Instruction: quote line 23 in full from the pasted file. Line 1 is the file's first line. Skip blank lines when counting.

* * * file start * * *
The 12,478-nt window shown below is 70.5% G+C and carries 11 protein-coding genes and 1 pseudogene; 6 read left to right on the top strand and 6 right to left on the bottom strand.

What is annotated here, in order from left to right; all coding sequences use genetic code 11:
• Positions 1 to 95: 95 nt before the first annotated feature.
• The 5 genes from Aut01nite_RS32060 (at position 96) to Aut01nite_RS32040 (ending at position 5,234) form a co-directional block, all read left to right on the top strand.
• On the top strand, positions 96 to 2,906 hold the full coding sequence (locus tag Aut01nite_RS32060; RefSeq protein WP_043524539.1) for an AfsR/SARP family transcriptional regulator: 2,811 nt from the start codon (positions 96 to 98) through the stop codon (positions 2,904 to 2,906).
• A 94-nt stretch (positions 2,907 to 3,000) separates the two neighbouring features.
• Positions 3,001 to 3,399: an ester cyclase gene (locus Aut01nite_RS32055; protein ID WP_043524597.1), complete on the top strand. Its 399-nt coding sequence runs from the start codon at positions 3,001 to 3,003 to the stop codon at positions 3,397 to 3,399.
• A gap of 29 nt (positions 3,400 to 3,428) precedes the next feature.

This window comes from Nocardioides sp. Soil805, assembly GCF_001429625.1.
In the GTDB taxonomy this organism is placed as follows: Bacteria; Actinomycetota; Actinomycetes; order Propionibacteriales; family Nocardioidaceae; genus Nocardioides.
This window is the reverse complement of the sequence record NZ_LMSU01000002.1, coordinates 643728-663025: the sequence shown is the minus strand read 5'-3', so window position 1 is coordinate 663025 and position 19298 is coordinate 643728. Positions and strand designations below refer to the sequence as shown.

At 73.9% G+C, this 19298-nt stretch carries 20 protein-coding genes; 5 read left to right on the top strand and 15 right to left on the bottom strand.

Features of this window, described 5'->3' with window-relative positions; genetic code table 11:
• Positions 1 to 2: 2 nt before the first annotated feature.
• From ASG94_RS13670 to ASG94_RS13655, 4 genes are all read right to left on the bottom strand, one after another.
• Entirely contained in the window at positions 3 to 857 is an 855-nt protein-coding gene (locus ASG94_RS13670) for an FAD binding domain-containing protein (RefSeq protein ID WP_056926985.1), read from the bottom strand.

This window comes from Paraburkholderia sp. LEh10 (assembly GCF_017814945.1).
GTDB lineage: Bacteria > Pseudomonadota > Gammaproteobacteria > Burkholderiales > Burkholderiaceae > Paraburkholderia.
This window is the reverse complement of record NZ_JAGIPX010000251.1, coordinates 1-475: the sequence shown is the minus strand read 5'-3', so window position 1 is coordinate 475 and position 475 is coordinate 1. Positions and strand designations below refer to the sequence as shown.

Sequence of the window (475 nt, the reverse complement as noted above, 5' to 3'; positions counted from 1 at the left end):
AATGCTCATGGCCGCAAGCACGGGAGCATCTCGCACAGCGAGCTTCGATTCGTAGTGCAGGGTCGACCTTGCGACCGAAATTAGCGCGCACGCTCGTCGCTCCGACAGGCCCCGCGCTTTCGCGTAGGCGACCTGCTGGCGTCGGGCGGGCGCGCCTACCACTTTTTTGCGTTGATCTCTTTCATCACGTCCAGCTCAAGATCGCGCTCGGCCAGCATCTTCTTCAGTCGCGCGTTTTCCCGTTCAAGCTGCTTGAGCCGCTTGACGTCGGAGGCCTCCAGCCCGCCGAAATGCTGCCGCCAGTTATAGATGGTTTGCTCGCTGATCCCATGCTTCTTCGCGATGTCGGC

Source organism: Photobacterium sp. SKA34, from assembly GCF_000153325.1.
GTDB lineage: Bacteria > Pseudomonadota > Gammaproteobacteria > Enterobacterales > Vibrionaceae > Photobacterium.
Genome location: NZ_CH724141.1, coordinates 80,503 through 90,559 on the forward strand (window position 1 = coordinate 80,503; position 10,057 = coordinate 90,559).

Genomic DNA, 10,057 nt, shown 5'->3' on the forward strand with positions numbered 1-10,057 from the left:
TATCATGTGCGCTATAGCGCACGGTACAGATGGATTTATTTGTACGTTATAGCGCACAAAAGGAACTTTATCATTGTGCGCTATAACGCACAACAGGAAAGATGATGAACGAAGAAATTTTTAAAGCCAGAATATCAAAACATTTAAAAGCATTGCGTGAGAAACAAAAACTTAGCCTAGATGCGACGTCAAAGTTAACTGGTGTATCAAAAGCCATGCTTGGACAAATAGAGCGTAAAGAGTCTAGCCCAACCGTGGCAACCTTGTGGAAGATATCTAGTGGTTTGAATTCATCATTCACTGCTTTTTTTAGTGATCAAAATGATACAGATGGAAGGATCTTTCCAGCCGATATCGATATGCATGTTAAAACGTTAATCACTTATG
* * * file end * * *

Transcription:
GTDB lineage: Bacteria > Pseudomonadota > Gammaproteobacteria > Enterobacterales > Vibrionaceae > Photobacterium.